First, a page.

Friends, what preparations do we make to come to worship?  Do we prepare our minds with adequate rest, pure living, prayers and studying?  Do we dress appropriately.  NOTE: This is not about some “dress code”, but it is about realizing that meeting to worship God is different than going to the movies or a dinner outing with friends. 
OFTEN, appearance reflects attitude! 
NOTE: Consider this as we worship God at home, since we are only meeting once together right now.  Is our approach to what we do as a family more casual and relaxed than when we are together?  Does this really reflect the holiness of the occasion?  Just something for us to think about right now. 

                                                  v.      The Bible calls for:

1.       Holiness (sanctification) – 1 Peter 3:15 tells us that we are to sanctify the Lord God in our hearts; 1 Thessalonians 4:3 God did not call us to uncleanness, but in holiness.  1 Peter 1:15-16 – as He is holy, so we are also to be holy

2.       Glorifying God – Romans 15:6 notes that we with one mind and one mouth glorify the God and Father of Jesus.
1 Peter 4:11, in whatever we do – speak as the oracles of God, minister with our ability, “that in all things God may be glorified through Jesus Christ…”
Matthew 5:16 – this is also seen in our example. 

3.       Reverence – Hebrews 12:28-29 – we serve Him acceptably with reverence and godly fear.  Hebrews 13:15 – our worship is to be a sacrifice of praise to God. 
2 Peter 1:5 – high up the list of development of our faith is godliness – a word associated with piety and reverence toward God.   

4.       And many other qualities

                                                vi.      Truly in the example of Nadab and Abihu, we find the SERIOUSNESS of holiness.  You might also consider the example of Ananias and Saphira in Acts 5.  They were struck dead on the spot (much like Nadab and Abihu) for their failure to treat God as holy!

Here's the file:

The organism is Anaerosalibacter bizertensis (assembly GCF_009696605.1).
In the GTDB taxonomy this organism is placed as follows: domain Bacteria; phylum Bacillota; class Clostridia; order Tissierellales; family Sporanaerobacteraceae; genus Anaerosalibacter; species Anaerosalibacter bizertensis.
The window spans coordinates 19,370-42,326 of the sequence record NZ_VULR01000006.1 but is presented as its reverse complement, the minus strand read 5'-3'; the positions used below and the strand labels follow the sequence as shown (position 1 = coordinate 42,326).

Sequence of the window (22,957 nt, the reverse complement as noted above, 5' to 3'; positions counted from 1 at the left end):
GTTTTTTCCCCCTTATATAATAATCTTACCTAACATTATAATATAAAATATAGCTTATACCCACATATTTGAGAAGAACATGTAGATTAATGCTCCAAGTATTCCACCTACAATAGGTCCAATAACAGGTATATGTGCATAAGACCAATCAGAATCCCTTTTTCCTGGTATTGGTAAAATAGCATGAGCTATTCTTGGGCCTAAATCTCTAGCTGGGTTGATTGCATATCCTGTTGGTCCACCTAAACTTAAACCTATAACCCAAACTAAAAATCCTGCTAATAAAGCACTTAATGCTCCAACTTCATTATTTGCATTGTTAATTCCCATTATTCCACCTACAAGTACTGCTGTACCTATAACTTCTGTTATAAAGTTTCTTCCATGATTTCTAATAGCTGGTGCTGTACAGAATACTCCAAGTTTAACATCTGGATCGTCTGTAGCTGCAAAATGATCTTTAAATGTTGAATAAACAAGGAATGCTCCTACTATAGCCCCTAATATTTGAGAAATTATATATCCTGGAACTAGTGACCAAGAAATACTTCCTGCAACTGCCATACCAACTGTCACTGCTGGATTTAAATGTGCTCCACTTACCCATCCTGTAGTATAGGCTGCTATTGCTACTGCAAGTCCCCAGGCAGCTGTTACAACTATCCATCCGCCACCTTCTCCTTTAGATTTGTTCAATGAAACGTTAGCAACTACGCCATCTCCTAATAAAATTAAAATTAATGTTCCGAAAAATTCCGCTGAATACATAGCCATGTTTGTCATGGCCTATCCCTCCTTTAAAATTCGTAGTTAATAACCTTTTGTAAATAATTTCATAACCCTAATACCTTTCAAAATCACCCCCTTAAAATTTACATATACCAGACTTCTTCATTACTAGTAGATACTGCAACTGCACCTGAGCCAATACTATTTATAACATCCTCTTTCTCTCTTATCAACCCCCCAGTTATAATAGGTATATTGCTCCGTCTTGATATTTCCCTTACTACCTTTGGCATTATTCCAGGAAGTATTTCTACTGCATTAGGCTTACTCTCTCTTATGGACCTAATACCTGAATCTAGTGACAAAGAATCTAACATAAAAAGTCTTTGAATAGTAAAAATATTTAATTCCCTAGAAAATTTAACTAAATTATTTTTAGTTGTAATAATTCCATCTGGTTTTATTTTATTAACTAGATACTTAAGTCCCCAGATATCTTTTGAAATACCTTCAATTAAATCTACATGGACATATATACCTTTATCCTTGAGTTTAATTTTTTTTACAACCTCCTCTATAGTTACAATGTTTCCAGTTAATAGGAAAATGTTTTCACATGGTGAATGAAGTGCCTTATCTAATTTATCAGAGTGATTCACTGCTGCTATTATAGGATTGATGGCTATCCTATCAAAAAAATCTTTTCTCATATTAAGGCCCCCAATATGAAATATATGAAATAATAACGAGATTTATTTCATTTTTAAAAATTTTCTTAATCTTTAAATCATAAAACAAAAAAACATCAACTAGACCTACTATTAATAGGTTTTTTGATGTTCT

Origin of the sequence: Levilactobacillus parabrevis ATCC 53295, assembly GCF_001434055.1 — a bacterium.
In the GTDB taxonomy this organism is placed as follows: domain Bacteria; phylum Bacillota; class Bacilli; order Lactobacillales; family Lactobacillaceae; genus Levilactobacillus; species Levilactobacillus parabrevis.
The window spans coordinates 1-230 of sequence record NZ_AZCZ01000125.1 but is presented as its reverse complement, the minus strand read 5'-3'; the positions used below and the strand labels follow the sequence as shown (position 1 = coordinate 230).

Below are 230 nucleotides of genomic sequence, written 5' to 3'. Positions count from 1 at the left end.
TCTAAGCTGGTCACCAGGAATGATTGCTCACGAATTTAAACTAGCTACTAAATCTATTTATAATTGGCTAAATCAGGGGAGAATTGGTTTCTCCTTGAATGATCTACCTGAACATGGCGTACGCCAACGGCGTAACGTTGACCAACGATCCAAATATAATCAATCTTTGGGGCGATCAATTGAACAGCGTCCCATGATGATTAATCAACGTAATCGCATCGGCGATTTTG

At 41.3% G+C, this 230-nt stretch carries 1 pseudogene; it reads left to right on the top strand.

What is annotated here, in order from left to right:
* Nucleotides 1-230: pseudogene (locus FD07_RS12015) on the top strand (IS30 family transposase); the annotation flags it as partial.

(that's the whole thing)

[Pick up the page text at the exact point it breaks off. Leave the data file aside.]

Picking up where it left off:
e.       The seriousness of spiritual leadership – another quick lesson to mention.  There is a seriousness associated with leadership. 

                                                   i.      Teachers are told they will receive a stricter judgment and therefore we must take heed to what we teach – James 3:1.

                                                 ii.      Hebrews 13:17 – elders watch out for souls and they will give an accounting.

                                                iii.      1 Timothy 4:12, 16 – preachers are entrusted with the word and are to continue in it to save themselves and those who hear. 


And thus we see some lesson from Nadab and Abihu.  They were part of a priesthood that has been fulfilled and replaced with a much greater priesthood (of Jesus).  And while we are not under that law anymore, it is written for our learning (Romans 15:4).  God’s character has not changed, and that is a FUNDAMENTAL truth we must glean, even from the Old Law.  What about you?  How do view God?  If He is not holy in your sight, let me encourage you to do whatever you need to do to change that.  And as always, if I can help, let me know.  Think about it!